Reception: 01235 520173

Admissions: 01235 530593

Executive Assistant to the Headmistress: 01235 546502

Bursary: 01235 520657

Joint Bus Service: 01235 546565

St Helen and St Katharine, Faringdon Road, Abingdon, Oxfordshire, OX14 1BE

How to find us

Geography photography prize winner

Winning the Year 10–13 Geography Association photography competition was such a huge highlight of my year! I was absolutely speechless! I first heard about the competition just before the summer holidays and I decided to enter it, but I did not know what to take a picture of. I was looking for something that spoke out ‘physical geography’, but which was unassuming and different, and where the story behind it was not what first appeared on the outside.

I went to the Ashdown Estate in the summer. On other occasions I had overlooked the sarsen stones in the car park, but on that day I learnt more about them – that they weren’t just normal stones that you see every day. I was eager to take a photo of these stones, as I saw that there was something special about them (the different physical aspects, like holes from palm trees and that they were covered in lichens and bryophytes). When I researched the sarsen stones, I was extremely fascinated by how they had formed and got to where they are today. I have realised that something quite ordinary like a boulder may have a wonderful geographical story to tell.

Annabelle 10J


Annabelle's winning entry

The Forest Foreigners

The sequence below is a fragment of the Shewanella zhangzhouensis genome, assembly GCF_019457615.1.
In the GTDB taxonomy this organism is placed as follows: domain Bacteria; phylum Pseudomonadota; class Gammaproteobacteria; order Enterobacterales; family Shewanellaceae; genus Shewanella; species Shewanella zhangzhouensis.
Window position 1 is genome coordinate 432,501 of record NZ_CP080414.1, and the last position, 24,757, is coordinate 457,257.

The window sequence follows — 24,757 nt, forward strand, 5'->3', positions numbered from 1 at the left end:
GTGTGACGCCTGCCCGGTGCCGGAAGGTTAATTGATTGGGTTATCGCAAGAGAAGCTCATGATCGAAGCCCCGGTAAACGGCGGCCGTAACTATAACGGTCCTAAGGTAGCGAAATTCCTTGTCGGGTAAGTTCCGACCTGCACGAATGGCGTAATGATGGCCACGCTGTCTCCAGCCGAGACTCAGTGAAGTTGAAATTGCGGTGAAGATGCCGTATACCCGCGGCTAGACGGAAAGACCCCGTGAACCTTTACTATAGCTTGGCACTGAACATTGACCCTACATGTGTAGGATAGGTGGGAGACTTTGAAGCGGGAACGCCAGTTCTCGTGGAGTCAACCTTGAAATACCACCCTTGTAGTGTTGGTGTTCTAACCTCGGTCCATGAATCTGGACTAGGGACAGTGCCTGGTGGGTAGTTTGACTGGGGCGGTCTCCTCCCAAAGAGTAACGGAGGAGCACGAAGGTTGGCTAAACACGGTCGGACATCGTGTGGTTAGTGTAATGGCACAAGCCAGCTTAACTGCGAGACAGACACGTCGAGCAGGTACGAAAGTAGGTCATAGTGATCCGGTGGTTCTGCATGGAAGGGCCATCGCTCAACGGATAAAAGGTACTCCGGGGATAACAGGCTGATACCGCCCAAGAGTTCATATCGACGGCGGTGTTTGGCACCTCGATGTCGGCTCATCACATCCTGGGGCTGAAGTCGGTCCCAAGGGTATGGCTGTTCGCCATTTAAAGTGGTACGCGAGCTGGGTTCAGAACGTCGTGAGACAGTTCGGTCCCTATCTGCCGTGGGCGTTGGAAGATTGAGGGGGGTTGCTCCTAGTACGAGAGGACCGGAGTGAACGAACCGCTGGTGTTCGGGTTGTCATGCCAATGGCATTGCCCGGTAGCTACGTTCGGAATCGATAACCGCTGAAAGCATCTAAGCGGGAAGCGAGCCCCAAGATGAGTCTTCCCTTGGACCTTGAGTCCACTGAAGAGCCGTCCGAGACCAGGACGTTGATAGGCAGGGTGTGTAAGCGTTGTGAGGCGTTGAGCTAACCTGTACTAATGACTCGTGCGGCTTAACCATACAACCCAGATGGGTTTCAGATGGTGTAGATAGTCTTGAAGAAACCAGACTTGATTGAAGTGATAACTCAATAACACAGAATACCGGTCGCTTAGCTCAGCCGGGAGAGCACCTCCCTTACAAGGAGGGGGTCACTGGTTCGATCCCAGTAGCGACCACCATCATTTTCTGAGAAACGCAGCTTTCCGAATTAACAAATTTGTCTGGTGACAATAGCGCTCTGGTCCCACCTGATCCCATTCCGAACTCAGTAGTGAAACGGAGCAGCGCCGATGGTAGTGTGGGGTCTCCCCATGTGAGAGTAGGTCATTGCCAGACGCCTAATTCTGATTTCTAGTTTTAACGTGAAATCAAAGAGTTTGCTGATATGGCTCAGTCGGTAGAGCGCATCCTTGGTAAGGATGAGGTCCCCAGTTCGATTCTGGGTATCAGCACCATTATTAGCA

Ashdown Estate, Lambourn, RG17 8RE.
51.5362°N 1.5963°W.

These large boulders on the Ashdown Estate are sarsen stones. The name sarsen comes from the word ‘Saracen’, or ‘foreigner’. Sarsen stones are also called ‘greywethers’ as when they appear in fields far away they look like sheep, which are known as ‘wethers’.

These sarsens are the remains of a sandstone layer that once covered the chalk layer seen in the area today. The sandstone layer was composed of hard quartz sand and was glued together with silica. The sandstone layer was broken up by weathering and erosion. The stones were then carried downwards by meltwater in the peri-glacial period and they now lie in the bottom of the valley.

Looking closer, the sarsen stones have holes in them, and these holes may have been formed by the roots of palm trees, millions of years ago.  Indeed, similar materials occur today in some tropical areas, eg the Kalahari Desert. These warmer conditions were a feature of the British Isles before the Ice Ages two to three million years ago. Today, the sarsen stones are carpeted with lichens and bryophytes.

I have been to the Ashdown Estate on several occasions and overlooked these rocks near the car park, anxious to explore the woods and beyond. However, after learning their extremely fascinating physical geographical history I now realize that every rock, stone and boulder is a wonderful piece of geography with an amazing story to tell.

Latest news